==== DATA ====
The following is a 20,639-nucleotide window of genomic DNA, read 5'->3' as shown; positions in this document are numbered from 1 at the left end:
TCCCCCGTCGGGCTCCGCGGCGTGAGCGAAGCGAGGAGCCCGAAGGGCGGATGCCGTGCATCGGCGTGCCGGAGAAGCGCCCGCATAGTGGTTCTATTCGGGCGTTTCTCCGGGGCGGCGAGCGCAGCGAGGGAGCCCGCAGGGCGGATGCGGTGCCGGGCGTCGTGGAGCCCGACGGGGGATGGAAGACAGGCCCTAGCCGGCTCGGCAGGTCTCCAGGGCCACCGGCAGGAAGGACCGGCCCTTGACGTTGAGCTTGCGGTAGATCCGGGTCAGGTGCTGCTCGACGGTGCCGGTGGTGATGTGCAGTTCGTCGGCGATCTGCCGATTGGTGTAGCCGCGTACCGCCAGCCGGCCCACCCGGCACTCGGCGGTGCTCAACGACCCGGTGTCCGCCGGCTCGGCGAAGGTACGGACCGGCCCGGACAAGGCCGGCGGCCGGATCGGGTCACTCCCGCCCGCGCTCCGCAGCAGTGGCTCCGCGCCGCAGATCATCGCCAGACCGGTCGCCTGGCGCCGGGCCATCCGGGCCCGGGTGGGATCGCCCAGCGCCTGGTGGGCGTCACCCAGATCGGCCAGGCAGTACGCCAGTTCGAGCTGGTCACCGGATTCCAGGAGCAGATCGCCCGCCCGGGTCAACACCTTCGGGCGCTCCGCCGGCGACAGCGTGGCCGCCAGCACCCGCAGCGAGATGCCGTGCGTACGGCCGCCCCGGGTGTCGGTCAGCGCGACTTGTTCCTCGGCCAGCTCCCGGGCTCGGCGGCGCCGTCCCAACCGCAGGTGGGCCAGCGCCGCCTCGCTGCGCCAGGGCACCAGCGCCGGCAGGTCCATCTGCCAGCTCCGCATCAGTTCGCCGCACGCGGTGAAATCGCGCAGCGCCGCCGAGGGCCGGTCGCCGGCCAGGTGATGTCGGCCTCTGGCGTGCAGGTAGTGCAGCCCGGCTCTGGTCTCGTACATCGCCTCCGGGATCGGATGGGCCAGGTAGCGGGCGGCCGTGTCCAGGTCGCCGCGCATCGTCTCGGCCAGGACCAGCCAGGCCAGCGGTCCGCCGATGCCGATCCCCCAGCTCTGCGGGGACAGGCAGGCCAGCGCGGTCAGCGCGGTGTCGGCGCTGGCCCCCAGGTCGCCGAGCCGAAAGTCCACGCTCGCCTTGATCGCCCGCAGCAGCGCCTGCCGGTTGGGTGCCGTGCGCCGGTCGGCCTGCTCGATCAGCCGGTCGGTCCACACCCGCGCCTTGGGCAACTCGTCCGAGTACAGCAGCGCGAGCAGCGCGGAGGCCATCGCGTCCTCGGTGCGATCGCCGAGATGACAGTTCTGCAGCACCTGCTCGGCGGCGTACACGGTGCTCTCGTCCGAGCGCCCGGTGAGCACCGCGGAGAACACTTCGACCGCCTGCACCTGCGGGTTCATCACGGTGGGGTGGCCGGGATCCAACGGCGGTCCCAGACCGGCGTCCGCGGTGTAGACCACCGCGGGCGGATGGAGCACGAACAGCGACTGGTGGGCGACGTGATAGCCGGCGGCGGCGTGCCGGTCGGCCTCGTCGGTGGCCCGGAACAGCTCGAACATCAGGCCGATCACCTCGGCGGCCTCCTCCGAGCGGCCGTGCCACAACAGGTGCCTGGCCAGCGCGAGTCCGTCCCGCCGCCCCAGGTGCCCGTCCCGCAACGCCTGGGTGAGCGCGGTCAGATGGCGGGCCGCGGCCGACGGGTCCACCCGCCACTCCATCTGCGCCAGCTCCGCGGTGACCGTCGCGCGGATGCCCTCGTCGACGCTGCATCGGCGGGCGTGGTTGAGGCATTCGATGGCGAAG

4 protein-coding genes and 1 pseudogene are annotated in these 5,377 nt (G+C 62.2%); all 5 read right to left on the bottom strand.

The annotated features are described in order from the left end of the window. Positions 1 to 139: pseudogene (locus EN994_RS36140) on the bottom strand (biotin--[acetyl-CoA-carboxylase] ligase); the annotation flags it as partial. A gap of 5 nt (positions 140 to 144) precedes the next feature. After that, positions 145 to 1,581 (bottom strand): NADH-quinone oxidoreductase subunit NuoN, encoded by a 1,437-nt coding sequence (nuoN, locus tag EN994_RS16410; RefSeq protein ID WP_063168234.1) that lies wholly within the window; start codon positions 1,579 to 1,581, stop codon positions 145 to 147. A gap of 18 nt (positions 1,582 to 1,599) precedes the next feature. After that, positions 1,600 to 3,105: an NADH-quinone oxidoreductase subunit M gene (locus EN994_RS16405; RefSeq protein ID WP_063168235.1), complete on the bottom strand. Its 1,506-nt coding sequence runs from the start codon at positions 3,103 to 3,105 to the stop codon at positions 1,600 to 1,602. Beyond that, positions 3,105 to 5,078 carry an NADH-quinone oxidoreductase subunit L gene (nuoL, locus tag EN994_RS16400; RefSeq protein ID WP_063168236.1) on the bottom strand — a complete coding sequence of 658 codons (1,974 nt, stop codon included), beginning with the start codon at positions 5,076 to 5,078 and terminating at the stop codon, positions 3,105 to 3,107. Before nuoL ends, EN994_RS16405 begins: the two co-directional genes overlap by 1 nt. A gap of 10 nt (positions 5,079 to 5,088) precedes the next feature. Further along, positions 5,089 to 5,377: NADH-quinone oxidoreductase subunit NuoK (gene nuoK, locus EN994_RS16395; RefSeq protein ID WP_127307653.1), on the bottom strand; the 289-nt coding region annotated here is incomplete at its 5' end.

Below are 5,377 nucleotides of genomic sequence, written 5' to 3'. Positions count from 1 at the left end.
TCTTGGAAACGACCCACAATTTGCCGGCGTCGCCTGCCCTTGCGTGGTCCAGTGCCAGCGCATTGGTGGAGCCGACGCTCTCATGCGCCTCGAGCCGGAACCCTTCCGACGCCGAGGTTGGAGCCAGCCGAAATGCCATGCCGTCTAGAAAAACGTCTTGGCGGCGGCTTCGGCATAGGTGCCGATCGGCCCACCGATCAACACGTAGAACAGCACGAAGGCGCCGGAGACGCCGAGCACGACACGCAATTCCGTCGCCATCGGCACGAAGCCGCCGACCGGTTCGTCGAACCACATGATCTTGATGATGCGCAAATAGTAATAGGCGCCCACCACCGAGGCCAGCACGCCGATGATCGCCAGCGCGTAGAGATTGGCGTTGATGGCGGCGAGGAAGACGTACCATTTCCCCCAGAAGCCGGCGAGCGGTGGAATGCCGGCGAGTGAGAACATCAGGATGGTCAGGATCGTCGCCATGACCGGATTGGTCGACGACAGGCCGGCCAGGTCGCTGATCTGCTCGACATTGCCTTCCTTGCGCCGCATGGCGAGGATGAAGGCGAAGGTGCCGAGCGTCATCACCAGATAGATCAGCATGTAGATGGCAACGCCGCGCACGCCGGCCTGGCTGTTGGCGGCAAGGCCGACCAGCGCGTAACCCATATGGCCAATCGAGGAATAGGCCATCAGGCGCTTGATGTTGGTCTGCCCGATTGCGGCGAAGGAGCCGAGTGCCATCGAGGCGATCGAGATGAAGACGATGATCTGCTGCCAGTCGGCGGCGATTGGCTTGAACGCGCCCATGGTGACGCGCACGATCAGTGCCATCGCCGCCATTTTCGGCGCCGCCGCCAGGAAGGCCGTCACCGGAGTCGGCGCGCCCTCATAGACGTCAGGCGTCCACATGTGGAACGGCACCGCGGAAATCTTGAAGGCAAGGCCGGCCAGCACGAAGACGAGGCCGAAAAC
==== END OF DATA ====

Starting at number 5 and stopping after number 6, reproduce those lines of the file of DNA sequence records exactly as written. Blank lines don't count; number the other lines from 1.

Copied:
Below are 5,377 nucleotides of genomic sequence, written 5' to 3'. Positions count from 1 at the left end.
TCTTGGAAACGACCCACAATTTGCCGGCGTCGCCTGCCCTTGCGTGGTCCAGTGCCAGCGCATTGGTGGAGCCGACGCTCTCATGCGCCTCGAGCCGGAACCCTTCCGACGCCGAGGTTGGAGCCAGCCGAAATGCCATGCCGTCTAGAAAAACGTCTTGGCGGCGGCTTCGGCATAGGTGCCGATCGGCCCACCGATCAACACGTAGAACAGCACGAAGGCGCCGGAGACGCCGAGCACGACACGCAATTCCGTCGCCATCGGCACGAAGCCGCCGACCGGTTCGTCGAACCACATGATCTTGATGATGCGCAAATAGTAATAGGCGCCCACCACCGAGGCCAGCACGCCGATGATCGCCAGCGCGTAGAGATTGGCGTTGATGGCGGCGAGGAAGACGTACCATTTCCCCCAGAAGCCGGCGAGCGGTGGAATGCCGGCGAGTGAGAACATCAGGATGGTCAGGATCGTCGCCATGACCGGATTGGTCGACGACAGGCCGGCCAGGTCGCTGATCTGCTCGACATTGCCTTCCTTGCGCCGCATGGCGAGGATGAAGGCGAAGGTGCCGAGCGTCATCACCAGATAGATCAGCATGTAGATGGCAACGCCGCGCACGCCGGCCTGGCTGTTGGCGGCAAGGCCGACCAGCGCGTAACCCATATGGCCAATCGAGGAATAGGCCATCAGGCGCTTGATGTTGGTCTGCCCGATTGCGGCGAAGGAGCCGAGTGCCATCGAGGCGATCGAGATGAAGACGATGATCTGCTGCCAGTCGGCGGCGATTGGCTTGAACGCGCCCATGGTGACGCGCACGATCAGTGCCATCGCCGCCATTTTCGGCGCCGCCGCCAGGAAGGCCGTCACCGGAGTCGGCGCGCCCTCATAGACGTCAGGCGTCCACATGTGGAACGGCACCGCGGAAATCTTGAAGGCAAGGCCGGCCAGCACGAAGACGAGGCCGAAAAC